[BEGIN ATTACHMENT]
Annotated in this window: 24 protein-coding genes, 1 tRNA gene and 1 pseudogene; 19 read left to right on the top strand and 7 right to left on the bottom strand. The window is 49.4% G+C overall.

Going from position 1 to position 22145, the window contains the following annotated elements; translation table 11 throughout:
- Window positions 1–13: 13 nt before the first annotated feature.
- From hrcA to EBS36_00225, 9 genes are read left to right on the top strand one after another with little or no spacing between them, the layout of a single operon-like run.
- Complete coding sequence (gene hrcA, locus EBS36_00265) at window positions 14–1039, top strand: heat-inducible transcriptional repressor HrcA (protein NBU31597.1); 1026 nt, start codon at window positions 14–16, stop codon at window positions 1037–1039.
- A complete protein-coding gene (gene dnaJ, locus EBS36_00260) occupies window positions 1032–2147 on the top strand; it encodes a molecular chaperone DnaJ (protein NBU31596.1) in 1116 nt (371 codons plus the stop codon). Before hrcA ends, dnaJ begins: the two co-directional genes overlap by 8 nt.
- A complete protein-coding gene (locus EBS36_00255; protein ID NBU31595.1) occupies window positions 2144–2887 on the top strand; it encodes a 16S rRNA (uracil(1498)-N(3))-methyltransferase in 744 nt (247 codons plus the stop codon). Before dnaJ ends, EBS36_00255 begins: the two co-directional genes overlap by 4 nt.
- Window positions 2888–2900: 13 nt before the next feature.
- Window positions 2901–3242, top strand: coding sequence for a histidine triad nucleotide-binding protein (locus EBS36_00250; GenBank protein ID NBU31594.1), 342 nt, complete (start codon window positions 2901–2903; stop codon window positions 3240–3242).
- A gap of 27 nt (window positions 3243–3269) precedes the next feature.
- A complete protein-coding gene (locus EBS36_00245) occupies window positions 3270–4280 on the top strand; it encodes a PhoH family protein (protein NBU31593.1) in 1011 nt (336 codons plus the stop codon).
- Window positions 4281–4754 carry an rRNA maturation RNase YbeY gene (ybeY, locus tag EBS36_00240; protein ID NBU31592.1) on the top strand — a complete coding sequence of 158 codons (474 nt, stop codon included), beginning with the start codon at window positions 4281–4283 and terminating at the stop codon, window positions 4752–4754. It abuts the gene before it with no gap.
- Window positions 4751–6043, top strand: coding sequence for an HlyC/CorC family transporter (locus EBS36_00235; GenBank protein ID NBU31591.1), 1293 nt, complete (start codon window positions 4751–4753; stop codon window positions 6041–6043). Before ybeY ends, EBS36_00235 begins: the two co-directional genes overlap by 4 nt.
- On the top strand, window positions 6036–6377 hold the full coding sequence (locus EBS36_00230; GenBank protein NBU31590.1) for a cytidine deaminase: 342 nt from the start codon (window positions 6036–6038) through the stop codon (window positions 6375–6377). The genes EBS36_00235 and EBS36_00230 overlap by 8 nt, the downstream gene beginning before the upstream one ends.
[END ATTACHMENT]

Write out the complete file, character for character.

Annotated in this window: 24 protein-coding genes, 1 tRNA gene and 1 pseudogene; 19 read left to right on the top strand and 7 right to left on the bottom strand. The window is 49.4% G+C overall.

Going from position 1 to position 22145, the window contains the following annotated elements; translation table 11 throughout:
- Window positions 1–13: 13 nt before the first annotated feature.
- From hrcA to EBS36_00225, 9 genes are read left to right on the top strand one after another with little or no spacing between them, the layout of a single operon-like run.
- Complete coding sequence (gene hrcA, locus EBS36_00265) at window positions 14–1039, top strand: heat-inducible transcriptional repressor HrcA (protein NBU31597.1); 1026 nt, start codon at window positions 14–16, stop codon at window positions 1037–1039.
- A complete protein-coding gene (gene dnaJ, locus EBS36_00260) occupies window positions 1032–2147 on the top strand; it encodes a molecular chaperone DnaJ (protein NBU31596.1) in 1116 nt (371 codons plus the stop codon). Before hrcA ends, dnaJ begins: the two co-directional genes overlap by 8 nt.
- A complete protein-coding gene (locus EBS36_00255; protein ID NBU31595.1) occupies window positions 2144–2887 on the top strand; it encodes a 16S rRNA (uracil(1498)-N(3))-methyltransferase in 744 nt (247 codons plus the stop codon). Before dnaJ ends, EBS36_00255 begins: the two co-directional genes overlap by 4 nt.
- Window positions 2888–2900: 13 nt before the next feature.
- Window positions 2901–3242, top strand: coding sequence for a histidine triad nucleotide-binding protein (locus EBS36_00250; GenBank protein ID NBU31594.1), 342 nt, complete (start codon window positions 2901–2903; stop codon window positions 3240–3242).
- A gap of 27 nt (window positions 3243–3269) precedes the next feature.
- A complete protein-coding gene (locus EBS36_00245) occupies window positions 3270–4280 on the top strand; it encodes a PhoH family protein (protein NBU31593.1) in 1011 nt (336 codons plus the stop codon).
- Window positions 4281–4754 carry an rRNA maturation RNase YbeY gene (ybeY, locus tag EBS36_00240; protein ID NBU31592.1) on the top strand — a complete coding sequence of 158 codons (474 nt, stop codon included), beginning with the start codon at window positions 4281–4283 and terminating at the stop codon, window positions 4752–4754. It abuts the gene before it with no gap.
- Window positions 4751–6043, top strand: coding sequence for an HlyC/CorC family transporter (locus EBS36_00235; GenBank protein ID NBU31591.1), 1293 nt, complete (start codon window positions 4751–4753; stop codon window positions 6041–6043). Before ybeY ends, EBS36_00235 begins: the two co-directional genes overlap by 4 nt.
- On the top strand, window positions 6036–6377 hold the full coding sequence (locus EBS36_00230; GenBank protein NBU31590.1) for a cytidine deaminase: 342 nt from the start codon (window positions 6036–6038) through the stop codon (window positions 6375–6377). The genes EBS36_00235 and EBS36_00230 overlap by 8 nt, the downstream gene beginning before the upstream one ends.